And how we stay on top of our game

As some of you might know, I started my career as a developer and went on to become a hustling, bootstrapped, ramen-founder (to be precise a neighbourhood-stall-tea-drinking founder). These experiences taught me how to use technology to increase productivity. Or so I make myself believe.

When I entered the Venture Capital sector I realised that even though we VCs invest at the forefront of technology and hope for technology adoption by customers, we ourselves are very slow at tech adoption. A big signal of this is in the way a firm manages their pipeline deal relationships.

When a deal walks through our doors and walks out an hour later, we need to get back to them within a definitive time. When they come back 6 months down the line with the numbers we asked them to achieve, we better have the old numbers written down somewhere. But not many do this, especially in Southeast Asia. Most VCs go cold on the founder without any revert, leaving the founder mulling, over cheap beer and chicken rice on a Friday night, where their process stands. If you ever tried to push a file through an Indian government office, it feels the same way.

This is something I have tried to sort out within our fund from day one, and while genuine intention and motivation for doing this is a necessity, what is also important is to use technology to keep track of your deliverables. And so I have sought slowly but surely to adopt tech within our firm to help us do our job better. My goal is to eventually build a simple yet highly productive VC stack, and I share our current stack here.

GREE Ventures VC Stack

  1. Deal Channels: It all starts with how the deal enters our pipeline. For a cold call, usually the answer is through our own website (yes we read every message dropped on our website), LinkedIn, or any other social media. This is easy to setup and most funds enable this piece well because they know we lose 100% of the deals we do not see.
  2. Deal Communication: We use Gmail for all external written communication. It’s free (or almost free), easy to use and setup, and very performant. No surprises here as well. The entering deal usually moves to a video call. However, we are yet to choose a favourite tool for this. Last year we were using and Rebtel (for voice calls), this year we have been using Zoom in a few cases and it has worked well.
  3. CRM: Post mail, the deal starts interacting with our recently installed CRM. While we were using a Google sheet as our makeshift CRM until late last year, starting Jan 1, 2018 we moved to Hubspot. It doesn’t break down as you go into 1000s of leads, helps us keep track of the pipeline better, helps track pipeline tasks, and collaborate much better with each other on a centralised platform.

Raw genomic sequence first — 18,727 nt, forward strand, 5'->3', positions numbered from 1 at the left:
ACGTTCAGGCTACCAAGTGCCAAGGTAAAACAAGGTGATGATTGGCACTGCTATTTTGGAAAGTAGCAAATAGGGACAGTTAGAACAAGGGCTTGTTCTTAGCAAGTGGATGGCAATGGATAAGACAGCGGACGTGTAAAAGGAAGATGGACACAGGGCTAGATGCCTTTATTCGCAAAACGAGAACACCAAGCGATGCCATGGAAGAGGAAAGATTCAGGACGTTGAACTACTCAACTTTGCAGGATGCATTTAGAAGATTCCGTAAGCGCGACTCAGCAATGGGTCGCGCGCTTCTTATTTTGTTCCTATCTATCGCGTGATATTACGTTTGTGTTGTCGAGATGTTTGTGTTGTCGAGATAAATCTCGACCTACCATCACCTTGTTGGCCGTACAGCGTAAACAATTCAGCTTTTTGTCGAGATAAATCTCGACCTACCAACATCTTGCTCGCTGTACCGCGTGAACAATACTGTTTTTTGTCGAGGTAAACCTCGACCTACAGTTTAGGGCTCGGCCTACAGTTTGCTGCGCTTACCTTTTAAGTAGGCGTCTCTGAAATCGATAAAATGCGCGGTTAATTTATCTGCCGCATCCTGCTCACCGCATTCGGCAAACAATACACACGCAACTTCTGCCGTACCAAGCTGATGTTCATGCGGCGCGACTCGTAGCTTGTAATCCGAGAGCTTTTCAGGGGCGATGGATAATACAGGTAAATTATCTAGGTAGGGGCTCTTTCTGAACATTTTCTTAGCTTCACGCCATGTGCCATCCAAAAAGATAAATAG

4. Team Communication: This is when the deal starts moving internally. And the basic layer of our internal communication is Slack. As any startup would testify, Slack is great for team communication. It helps reduce internal emails drastically, makes staying connected on-the-go very simple, and overall increases productivity as long as your groups don’t have a lot of banter. We are probably not using Slack integrations well enough, but I see this changing very soon.
  5. Deal Storage: Now this is where things become interesting. We are likely one of the few funds who have somewhat sophisticated storage of internal deal data. Not only do we store all the startups’ files under proper tree-structured folders in Dropbox, we use Evernote to write each and every word we discuss with the companies for future reference. Your pitch, our discussions, our internal meetings, everything is recorded in Evernote. We also use CamCard to scan and store business cards under proper categorisation for every person we meet, be it deal or investor or media or LP and then connect it to our CRM. It helps us spam you better 🙂
  6. Task Management: Once a deal enters our Hubspot pipeline, we open Trello entries on each other to manage specific work items such as further research, metrics review, internal memos etc. Trello is very useful in keeping track of what each team member is doing on a daily basis.
  7. AI Assistant: There is a case to be made that given the volume of emails we handle and the number of meetings we schedule, an AI assistant can help us become much more performant in our deal related tasks. We have tried the likes of and for scheduling but they have done more harm than good. I am waiting for the day that these AI models are trained enough on others’ data before we start implementing internally.

Running a fund and managing a pipeline of thousands of deals every year across four geographies with a team of 8 people is not an easy task, especially when we are always traveling. We are evolving our tech stack as we go along, but these 8–10 tools that we use on a daily basis help us be a better VC and get back to the founders faster.

If you are an investor reading this, what’s your stack?

Contributed by Nikhil Kapur

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About Nikhil Kapur

Working together with some of the best minds in the tech sector of emerging markets. Love investing in products bringing customer delight. Leading Southeast Asia and India investments for GREE Ventures. Truly believe in the old-school hands-on approach to VC.

Built a profitable tech company in India. Loves dogs and travel. Enjoys the mix of light and dark side in the Startup world.

I write weekly about the Asian startup ecosystem at


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